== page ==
by Rick Davis, Consumer Metrics Institute
In their second estimate of the US GDP for the first quarter of 2015, the Bureau of Economic Analysis (BEA) reported that the economy was contracting at a -0.75% annualized rate, down a full percent from the +0.25% estimated last month, and down sharply (-2.97%) from the +2.22% growth rate recorded for the prior quarter.
May 29th, 2015
by Roger Backhouse and Mauro Boianovsky
Appeared Originally on VoxEU,org 19 May 2015
The notion of secular stagnation – a state of negligible or zero economic growth – is back in the headlines. Questions naturally arise about its intellectual antecedents. This article discusses how the concept rose and fell with the economic fortunes of advanced industrialised nations. Political trends and trends in economic theory played a part in its trajectory, with the notion closely connected to the idea that the level of government debt should be allowed to rise.
The Iraqi city of Ramadi has fallen again into the hands of the Islamic State, a group born of al Qaeda in Iraq. That this terrorist organization, whose brutality needs no description, has retaken a city once fought for by American soldiers troubles me. I served two deployments in Ramadi, fighting al Qaeda. Comrades died in that fight. I was shot in Ramadi. My initial reaction, like that of many veterans, is to ask what the hell it was all for, when nothing seems to change. The whole endeavor was a costly bloodletting and it seems the price we paid yielded no actual benefit. Yet, Memorial Day is as much a day for reflection as it is for remembrance and commemoration. And in reflecting, I have had to sit back and define exactly what we are memorializing on this day.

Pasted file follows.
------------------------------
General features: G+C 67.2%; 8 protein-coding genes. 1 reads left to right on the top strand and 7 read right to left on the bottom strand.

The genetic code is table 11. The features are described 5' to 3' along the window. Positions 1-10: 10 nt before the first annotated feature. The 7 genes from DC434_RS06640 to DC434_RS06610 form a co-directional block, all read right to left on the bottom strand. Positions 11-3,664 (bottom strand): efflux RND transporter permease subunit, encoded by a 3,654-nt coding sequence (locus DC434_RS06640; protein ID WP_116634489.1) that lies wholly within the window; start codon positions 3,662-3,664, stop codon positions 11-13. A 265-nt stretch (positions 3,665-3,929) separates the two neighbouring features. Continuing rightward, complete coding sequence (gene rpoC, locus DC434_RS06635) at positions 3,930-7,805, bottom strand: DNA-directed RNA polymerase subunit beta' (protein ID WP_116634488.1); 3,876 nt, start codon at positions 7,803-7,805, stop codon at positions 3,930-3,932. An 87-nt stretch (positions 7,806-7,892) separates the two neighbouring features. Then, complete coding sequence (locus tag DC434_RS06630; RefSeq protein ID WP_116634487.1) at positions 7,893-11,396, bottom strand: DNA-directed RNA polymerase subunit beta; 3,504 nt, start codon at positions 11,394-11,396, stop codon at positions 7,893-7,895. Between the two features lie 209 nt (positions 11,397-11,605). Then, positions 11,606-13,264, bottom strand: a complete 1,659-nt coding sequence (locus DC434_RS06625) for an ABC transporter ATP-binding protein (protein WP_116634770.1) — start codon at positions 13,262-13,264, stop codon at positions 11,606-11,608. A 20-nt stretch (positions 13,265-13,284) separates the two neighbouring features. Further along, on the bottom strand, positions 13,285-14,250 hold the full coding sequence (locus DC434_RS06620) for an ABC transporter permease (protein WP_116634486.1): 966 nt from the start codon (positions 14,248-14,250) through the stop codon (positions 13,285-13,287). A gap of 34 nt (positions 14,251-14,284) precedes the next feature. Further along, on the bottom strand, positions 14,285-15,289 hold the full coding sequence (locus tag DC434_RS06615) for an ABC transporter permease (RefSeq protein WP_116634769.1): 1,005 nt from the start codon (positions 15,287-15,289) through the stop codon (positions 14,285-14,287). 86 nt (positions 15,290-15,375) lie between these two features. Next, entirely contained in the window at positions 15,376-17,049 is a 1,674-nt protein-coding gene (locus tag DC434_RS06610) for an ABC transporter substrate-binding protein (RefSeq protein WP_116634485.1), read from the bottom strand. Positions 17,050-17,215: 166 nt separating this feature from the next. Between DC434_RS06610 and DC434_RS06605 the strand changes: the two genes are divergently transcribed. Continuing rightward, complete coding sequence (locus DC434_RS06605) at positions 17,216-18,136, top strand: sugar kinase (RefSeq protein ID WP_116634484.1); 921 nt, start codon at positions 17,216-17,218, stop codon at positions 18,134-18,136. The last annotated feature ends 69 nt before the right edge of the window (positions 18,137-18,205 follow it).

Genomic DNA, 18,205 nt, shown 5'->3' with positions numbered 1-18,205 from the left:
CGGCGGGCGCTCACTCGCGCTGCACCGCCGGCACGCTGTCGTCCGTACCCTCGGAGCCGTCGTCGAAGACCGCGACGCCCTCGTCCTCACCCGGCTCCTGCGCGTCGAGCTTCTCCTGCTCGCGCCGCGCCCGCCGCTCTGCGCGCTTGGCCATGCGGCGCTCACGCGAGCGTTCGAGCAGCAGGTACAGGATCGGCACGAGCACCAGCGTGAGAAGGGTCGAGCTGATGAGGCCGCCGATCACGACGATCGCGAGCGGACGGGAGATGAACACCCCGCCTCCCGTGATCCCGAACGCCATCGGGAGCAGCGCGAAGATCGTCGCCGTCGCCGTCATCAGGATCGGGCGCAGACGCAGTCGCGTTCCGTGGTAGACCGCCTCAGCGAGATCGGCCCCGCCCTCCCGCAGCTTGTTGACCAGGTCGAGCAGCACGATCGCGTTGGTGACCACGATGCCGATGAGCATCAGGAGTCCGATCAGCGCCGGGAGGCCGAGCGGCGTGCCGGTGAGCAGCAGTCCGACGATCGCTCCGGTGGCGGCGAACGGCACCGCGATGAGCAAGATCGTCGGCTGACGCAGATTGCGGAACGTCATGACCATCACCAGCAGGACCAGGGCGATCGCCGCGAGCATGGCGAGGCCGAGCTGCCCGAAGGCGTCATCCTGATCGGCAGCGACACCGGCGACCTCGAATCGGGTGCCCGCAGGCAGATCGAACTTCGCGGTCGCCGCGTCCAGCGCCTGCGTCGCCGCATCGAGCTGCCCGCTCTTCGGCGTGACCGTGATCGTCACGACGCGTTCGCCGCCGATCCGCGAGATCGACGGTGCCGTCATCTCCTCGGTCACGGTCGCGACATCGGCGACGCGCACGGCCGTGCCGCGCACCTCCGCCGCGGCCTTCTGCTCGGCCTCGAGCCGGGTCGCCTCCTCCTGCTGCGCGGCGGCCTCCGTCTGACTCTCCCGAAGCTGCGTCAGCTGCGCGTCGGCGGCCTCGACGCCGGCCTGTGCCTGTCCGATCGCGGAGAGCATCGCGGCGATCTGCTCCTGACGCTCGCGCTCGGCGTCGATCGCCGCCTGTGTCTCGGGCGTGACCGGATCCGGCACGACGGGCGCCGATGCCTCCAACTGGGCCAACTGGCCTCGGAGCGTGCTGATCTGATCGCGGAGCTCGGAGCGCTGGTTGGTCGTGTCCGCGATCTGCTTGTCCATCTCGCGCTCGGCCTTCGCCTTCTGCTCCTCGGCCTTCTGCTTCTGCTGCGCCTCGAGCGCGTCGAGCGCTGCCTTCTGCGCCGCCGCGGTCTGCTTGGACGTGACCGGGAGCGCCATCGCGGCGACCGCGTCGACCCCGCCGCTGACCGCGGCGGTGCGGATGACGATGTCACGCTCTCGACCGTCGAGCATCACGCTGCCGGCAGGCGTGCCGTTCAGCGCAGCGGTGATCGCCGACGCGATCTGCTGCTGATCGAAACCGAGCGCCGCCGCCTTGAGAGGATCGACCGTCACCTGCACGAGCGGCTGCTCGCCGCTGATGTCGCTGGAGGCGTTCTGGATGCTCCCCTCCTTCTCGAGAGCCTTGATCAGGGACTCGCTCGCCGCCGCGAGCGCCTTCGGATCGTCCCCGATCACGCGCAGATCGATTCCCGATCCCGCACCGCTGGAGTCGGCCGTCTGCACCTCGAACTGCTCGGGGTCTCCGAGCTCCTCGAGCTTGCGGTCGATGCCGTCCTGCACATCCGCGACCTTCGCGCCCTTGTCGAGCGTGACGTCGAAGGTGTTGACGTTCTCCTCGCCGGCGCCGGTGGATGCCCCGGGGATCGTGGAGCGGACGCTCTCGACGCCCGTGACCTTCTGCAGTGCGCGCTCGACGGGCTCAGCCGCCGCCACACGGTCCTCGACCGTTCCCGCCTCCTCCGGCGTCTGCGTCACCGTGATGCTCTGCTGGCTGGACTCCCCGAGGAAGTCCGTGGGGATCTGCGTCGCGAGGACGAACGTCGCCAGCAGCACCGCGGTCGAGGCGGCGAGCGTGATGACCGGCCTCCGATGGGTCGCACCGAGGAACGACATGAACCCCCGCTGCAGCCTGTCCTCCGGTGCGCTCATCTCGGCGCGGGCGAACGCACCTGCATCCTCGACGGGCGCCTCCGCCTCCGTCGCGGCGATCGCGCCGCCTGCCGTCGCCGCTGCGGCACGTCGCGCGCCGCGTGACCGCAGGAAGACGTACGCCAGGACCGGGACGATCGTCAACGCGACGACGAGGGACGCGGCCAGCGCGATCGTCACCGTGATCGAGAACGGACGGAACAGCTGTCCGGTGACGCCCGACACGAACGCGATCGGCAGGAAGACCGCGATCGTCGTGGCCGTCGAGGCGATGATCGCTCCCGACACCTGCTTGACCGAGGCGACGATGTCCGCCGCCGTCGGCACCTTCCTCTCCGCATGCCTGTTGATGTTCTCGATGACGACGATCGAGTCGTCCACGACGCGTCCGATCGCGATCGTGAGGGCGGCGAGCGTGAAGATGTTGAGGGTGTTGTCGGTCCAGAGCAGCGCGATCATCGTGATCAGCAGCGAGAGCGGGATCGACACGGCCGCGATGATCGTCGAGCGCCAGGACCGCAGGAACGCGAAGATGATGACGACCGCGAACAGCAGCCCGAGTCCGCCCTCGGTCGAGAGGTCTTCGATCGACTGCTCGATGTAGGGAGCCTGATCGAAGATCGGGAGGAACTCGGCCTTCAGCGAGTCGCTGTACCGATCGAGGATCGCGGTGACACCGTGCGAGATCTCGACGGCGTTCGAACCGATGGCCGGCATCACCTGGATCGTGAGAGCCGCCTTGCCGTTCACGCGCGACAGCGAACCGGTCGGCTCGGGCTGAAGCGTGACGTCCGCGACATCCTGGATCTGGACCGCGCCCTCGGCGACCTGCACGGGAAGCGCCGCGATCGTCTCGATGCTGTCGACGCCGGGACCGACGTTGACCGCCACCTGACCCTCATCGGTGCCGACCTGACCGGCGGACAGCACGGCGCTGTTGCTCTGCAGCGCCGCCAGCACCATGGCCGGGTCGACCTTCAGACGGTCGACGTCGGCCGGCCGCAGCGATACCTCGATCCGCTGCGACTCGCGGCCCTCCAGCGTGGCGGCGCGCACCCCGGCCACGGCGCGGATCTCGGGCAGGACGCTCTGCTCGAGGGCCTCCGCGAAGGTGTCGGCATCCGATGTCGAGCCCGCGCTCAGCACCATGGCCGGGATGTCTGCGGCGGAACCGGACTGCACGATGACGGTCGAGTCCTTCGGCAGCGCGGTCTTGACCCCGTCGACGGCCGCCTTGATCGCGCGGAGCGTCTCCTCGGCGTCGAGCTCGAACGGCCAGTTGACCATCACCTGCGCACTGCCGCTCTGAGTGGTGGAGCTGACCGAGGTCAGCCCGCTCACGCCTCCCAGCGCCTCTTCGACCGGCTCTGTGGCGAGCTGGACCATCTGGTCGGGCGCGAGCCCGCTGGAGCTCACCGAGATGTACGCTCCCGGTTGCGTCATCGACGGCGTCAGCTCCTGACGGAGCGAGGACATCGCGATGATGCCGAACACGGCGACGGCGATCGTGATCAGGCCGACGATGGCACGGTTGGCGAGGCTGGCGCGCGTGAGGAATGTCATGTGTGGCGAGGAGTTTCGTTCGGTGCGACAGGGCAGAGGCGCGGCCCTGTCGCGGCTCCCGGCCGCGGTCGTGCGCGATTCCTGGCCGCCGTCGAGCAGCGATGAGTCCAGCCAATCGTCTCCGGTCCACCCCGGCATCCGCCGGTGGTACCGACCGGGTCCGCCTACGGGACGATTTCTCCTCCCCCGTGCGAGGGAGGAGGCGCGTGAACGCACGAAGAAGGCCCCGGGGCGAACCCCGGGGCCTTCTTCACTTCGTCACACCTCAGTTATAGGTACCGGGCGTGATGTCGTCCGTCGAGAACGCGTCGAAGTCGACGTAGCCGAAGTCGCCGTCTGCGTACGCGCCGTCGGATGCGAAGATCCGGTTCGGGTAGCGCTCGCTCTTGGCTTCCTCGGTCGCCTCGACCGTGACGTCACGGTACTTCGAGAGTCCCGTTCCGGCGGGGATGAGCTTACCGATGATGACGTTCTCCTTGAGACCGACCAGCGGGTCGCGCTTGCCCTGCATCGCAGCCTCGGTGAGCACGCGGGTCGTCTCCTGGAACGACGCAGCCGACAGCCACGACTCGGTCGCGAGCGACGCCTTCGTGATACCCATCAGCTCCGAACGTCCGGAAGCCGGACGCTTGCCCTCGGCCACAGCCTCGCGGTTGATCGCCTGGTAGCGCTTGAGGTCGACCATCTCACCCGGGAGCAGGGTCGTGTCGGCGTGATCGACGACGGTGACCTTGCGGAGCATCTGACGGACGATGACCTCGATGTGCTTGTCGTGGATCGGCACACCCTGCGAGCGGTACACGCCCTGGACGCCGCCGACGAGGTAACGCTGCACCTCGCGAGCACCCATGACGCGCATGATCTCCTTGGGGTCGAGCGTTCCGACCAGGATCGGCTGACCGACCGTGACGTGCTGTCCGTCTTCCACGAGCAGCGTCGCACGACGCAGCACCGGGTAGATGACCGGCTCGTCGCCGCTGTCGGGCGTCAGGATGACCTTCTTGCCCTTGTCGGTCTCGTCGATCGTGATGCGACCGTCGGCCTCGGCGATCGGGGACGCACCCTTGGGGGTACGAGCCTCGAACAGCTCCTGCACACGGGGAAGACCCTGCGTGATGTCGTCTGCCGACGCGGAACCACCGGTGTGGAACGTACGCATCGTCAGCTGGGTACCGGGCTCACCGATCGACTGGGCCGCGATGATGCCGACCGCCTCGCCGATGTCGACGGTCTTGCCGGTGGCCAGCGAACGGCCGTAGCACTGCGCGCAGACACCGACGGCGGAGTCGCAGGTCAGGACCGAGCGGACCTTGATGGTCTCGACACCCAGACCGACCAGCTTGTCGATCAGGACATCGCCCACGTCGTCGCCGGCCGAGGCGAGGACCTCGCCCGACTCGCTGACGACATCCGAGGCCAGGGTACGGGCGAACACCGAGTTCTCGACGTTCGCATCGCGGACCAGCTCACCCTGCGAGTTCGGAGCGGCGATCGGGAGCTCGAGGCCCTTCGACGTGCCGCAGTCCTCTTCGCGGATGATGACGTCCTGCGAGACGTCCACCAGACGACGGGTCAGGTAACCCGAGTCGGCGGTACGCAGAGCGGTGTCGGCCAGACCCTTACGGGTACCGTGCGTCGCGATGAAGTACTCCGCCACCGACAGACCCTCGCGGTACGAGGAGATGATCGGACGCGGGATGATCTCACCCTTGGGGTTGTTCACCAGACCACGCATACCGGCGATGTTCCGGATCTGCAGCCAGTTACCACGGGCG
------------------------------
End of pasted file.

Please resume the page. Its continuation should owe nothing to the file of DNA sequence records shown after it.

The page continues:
May 28th, 2015
by John Mauldin, Thoughts from the Frontline
The consensus I’m hearing and reading from the 500+ attendees at the recent Strategic Investment Conference is that this was the best ever. It was certainly intense, with more divergent views presented this year than at previous conferences. Plus, the range of topics was rather dramatic. This year I was able to listen to all but one of the presentations, and I want to share with you my notes and takeaway thoughts. (In addition to my own notes as a source for this letter, my associate Pat Watson sent me his notes, as well as links to a summary by attendees Chris Bailey and my good friend Steve Blumenthal. I borrow freely.)